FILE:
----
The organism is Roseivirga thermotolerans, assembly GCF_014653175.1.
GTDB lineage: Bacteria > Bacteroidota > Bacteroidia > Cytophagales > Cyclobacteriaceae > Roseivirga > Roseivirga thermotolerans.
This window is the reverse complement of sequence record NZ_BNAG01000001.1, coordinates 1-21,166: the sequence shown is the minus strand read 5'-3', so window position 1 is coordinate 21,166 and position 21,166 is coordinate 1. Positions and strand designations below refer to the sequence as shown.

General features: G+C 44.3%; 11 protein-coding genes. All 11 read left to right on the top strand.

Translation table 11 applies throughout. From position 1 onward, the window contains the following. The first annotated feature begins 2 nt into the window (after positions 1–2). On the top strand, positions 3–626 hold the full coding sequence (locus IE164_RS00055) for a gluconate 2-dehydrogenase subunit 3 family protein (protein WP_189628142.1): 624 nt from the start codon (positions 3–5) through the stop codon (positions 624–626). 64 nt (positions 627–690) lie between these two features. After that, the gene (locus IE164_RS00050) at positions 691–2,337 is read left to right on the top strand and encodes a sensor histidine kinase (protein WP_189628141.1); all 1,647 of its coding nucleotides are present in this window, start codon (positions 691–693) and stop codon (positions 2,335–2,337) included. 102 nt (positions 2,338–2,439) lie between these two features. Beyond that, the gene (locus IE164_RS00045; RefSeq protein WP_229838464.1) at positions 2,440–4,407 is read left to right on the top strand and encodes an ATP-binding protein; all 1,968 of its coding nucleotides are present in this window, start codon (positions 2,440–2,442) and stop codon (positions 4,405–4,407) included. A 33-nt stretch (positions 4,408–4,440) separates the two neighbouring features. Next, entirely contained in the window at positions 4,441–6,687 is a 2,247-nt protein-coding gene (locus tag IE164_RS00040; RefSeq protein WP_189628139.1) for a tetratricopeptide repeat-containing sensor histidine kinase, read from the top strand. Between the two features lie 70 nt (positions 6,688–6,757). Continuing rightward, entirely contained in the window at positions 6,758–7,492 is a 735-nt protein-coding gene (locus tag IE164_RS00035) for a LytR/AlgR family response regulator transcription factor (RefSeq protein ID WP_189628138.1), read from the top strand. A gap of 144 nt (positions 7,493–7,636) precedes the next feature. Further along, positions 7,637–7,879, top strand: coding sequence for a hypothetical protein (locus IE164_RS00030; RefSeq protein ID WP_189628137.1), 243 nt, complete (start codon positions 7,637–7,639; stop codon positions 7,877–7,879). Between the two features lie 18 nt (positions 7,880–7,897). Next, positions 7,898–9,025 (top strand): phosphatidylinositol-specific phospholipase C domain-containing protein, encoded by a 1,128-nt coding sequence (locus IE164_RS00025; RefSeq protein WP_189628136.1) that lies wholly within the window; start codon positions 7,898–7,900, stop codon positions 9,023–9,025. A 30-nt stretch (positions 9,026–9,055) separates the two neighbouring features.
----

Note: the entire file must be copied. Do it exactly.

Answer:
The organism is Roseivirga thermotolerans, assembly GCF_014653175.1.
GTDB lineage: Bacteria > Bacteroidota > Bacteroidia > Cytophagales > Cyclobacteriaceae > Roseivirga > Roseivirga thermotolerans.
This window is the reverse complement of sequence record NZ_BNAG01000001.1, coordinates 1-21,166: the sequence shown is the minus strand read 5'-3', so window position 1 is coordinate 21,166 and position 21,166 is coordinate 1. Positions and strand designations below refer to the sequence as shown.

General features: G+C 44.3%; 11 protein-coding genes. All 11 read left to right on the top strand.

Translation table 11 applies throughout. From position 1 onward, the window contains the following. The first annotated feature begins 2 nt into the window (after positions 1–2). On the top strand, positions 3–626 hold the full coding sequence (locus IE164_RS00055) for a gluconate 2-dehydrogenase subunit 3 family protein (protein WP_189628142.1): 624 nt from the start codon (positions 3–5) through the stop codon (positions 624–626). 64 nt (positions 627–690) lie between these two features. After that, the gene (locus IE164_RS00050) at positions 691–2,337 is read left to right on the top strand and encodes a sensor histidine kinase (protein WP_189628141.1); all 1,647 of its coding nucleotides are present in this window, start codon (positions 691–693) and stop codon (positions 2,335–2,337) included. 102 nt (positions 2,338–2,439) lie between these two features. Beyond that, the gene (locus IE164_RS00045; RefSeq protein WP_229838464.1) at positions 2,440–4,407 is read left to right on the top strand and encodes an ATP-binding protein; all 1,968 of its coding nucleotides are present in this window, start codon (positions 2,440–2,442) and stop codon (positions 4,405–4,407) included. A 33-nt stretch (positions 4,408–4,440) separates the two neighbouring features. Next, entirely contained in the window at positions 4,441–6,687 is a 2,247-nt protein-coding gene (locus tag IE164_RS00040; RefSeq protein WP_189628139.1) for a tetratricopeptide repeat-containing sensor histidine kinase, read from the top strand. Between the two features lie 70 nt (positions 6,688–6,757). Continuing rightward, entirely contained in the window at positions 6,758–7,492 is a 735-nt protein-coding gene (locus tag IE164_RS00035) for a LytR/AlgR family response regulator transcription factor (RefSeq protein ID WP_189628138.1), read from the top strand. A gap of 144 nt (positions 7,493–7,636) precedes the next feature. Further along, positions 7,637–7,879, top strand: coding sequence for a hypothetical protein (locus IE164_RS00030; RefSeq protein ID WP_189628137.1), 243 nt, complete (start codon positions 7,637–7,639; stop codon positions 7,877–7,879). Between the two features lie 18 nt (positions 7,880–7,897). Next, positions 7,898–9,025 (top strand): phosphatidylinositol-specific phospholipase C domain-containing protein, encoded by a 1,128-nt coding sequence (locus IE164_RS00025; RefSeq protein WP_189628136.1) that lies wholly within the window; start codon positions 7,898–7,900, stop codon positions 9,023–9,025. A 30-nt stretch (positions 9,026–9,055) separates the two neighbouring features.